Comic Book Movie
Does the world really need Superman? Why would the world feel a need for Batman? Does Zack Snyder’s new interpretation do justice to developing the images of either of these idols of citizen worship?
In truth, I believe Mr. Snyder shows zero sense of what to communicate about our matters of worship in a single deity, no matter how intentional his attempts.
He starts with a dramatically overdone opening of Bruce Wayne as a child fleeing from his parents’ funeral while remembering their deaths. He falls into a forest pit where hundreds of bats either carry him out or help him to float out, a scene I’m guessing is meant to be open to interpretation. The very next event we see of Bruce’s life is ironically where Man of Steel had ended: right within the battle between Superman and General Zod. It takes you through Bruce’s perspective of the destruction, and how he rescues a little girl whose mother was just killed in the mayhem. It’s a savior figure of September 11th proportions, but the screenwriters Chris Terrio (Argo) and David S. Goyer (The Dark Knight) had no sense of structure to plot Bruce’s growth into Batman.
Then Lois Lane goes to Africa to track a crime organization, a racially insensitive and unnecessary subplot if anything. Then Lex Luthor investigates the remaints of Krypton through explorations in the Indian Ocean, in order to gain world domination as the devil overthrowing Metropolis‘ god. Then Clark Kent looks upon Metropolis‘ criticism toward him, all questioning if he deserves the honor as he has let several people die. I will admit, their responses are shockingly realistic to how the world would react to a Superman, but when aligned with the film‘s three plus other subplots, this philosophy lacks its intended purpose.
Batman has also failed as a messiah for the people, yet in a different level of failure as he never even earns your respect and empathy to begin with. He always burns his bat emblem into the criminals he stops, and shoots soldiers dead in the broad daylight of Africa like some killer. Definitely not the Batman we‘ve come to hope for. But eventually, he and Superman had to meet through Lex Luthor’s dinner party, forming a connection as they were both presumably responsible for the deaths of their families. Then Lex tests Superman’s godliness by forcing him to kill the Batman in order to save the life of his mother. This battle between god and man sounds promising as you’ve just read in the film’s title, yet the promised battle composes of the same blasting through walls and heavy punches mindlessly tossed around in Man of Steel.
It may not all be director Zack Snyder’s fault for creating a jumbled mess of a social message. The greatest blame of the tremendous lack of passion belongs to the atrocious miscasting. Ben Affleck is a sheer bore as Batman, backed with no motivation nor grief. Jesse Eisenberg is the last one I would want to play the nemesis who seeks world domination. He looks more threatened than threatening with his amateurish, high pitched speech of a college know-it-all who’s trying to act like a jock. There are also several random uncomfortable moments of actors Henry Cavill and Amy Adams appearing semi-nude on screen for the sake of it, but it’s ultimately Mr. Eisenberg who will make you feel most embarrassed.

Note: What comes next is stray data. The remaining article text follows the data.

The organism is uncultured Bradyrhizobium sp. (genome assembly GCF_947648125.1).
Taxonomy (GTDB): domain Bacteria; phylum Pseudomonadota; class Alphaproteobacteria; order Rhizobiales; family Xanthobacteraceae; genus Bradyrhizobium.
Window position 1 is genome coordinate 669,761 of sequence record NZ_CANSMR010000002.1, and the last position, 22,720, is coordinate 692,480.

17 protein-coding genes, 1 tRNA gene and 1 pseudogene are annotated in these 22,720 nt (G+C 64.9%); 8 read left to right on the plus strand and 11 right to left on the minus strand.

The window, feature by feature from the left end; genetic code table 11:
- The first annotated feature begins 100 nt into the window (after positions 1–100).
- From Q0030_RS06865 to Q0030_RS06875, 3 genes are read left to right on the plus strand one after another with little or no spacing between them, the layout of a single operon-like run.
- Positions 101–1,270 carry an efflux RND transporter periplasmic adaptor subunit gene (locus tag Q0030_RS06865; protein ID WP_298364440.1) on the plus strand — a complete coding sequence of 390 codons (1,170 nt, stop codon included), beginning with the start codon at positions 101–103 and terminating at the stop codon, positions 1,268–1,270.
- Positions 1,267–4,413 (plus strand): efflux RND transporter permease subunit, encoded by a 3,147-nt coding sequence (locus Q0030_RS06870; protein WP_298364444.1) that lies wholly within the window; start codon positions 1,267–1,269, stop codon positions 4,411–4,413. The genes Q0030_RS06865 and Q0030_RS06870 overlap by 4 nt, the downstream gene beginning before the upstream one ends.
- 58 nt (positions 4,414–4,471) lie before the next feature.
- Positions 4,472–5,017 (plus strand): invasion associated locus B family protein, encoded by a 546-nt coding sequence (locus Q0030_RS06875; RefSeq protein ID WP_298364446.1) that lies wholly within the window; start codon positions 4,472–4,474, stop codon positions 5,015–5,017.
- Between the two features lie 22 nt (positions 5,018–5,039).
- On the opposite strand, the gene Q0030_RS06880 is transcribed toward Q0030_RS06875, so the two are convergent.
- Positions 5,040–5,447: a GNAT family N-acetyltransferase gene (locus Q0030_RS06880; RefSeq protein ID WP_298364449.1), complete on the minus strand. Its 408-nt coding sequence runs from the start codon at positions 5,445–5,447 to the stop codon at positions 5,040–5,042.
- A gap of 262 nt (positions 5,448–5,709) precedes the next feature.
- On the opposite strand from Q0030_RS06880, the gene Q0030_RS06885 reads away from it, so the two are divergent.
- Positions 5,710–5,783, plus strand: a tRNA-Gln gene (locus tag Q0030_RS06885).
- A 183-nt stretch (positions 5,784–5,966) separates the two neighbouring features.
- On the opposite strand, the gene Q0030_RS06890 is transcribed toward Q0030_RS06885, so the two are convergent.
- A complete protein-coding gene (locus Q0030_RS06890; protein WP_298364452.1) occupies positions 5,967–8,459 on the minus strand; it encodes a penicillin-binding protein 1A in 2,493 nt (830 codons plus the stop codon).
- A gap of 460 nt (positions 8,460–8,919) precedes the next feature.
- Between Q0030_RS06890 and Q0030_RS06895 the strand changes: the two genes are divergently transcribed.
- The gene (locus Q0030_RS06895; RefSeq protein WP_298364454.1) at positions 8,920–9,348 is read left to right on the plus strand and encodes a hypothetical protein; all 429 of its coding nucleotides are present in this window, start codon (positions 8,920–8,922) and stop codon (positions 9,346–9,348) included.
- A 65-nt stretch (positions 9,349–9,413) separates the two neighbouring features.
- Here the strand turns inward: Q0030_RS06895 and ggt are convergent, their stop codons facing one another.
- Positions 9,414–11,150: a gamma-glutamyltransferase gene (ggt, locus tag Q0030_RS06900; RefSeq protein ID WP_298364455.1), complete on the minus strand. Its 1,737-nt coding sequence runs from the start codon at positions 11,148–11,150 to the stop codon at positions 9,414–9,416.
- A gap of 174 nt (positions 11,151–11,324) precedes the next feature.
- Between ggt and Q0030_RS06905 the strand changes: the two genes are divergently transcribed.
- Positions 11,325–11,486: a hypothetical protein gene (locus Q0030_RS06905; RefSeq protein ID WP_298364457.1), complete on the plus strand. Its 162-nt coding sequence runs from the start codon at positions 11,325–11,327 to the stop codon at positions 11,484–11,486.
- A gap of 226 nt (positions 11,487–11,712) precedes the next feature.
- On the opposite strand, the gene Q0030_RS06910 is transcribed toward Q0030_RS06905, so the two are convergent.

I don’t see any hope that the future Justice League or Wonder Woman movies will continue what Zack Snyder is supposedly starting. Mr. Snyder, I understand your proper motives to attempt a message of belief in a false deity through these famous figures of American culture, but you also ought to listen to what the people of your Metropolis are saying about Batman and Superman’s lack of heroism. It’s time to listen to the people.
Here is an example of a movie that had so much potential to be incredible but completely blew that chance.
I mean, think about it: Batman and Superman finally get to appear on screen together, fighting to the death. Who wouldn’t want to see that? On the plus side, the film is loaded with social commentary on how the people of a contemporary culture view a deity. So why did it instead result in a confused, jumbled mess?
Because it tries to fit in with what’s popular in today’s society, putting business over art.
Since the Marvel Cinematic Universe is so successful, DC Comics decided to establish its own universe, making it dark and gritty, like Christopher Nolan’s Dark Knight Trilogy. Since political correctness is such a heavy subject in the media, DC decided to make their movies all about communicating an important social message about a deity that different people seek after. Even the title itself is a cash in on the popularity of the intended cinematic universe: Batman, Superman, and the Justice League (hence, “Dawn of Justice”).
It doesn’t stop with this movie either. Rumors surfaced that while Suicide Squad was in post-production, the producers saw the success of Deadpool, and decided to make their movie more successful by reshooting scenes to give the film a more goofy and light-hearted feel like Fox’s foul-mouthed antihero. The director has disproved this rumor, but just take a look at the first Suicide Squad trailer (top-left), then compare its tone to the latter three trailers: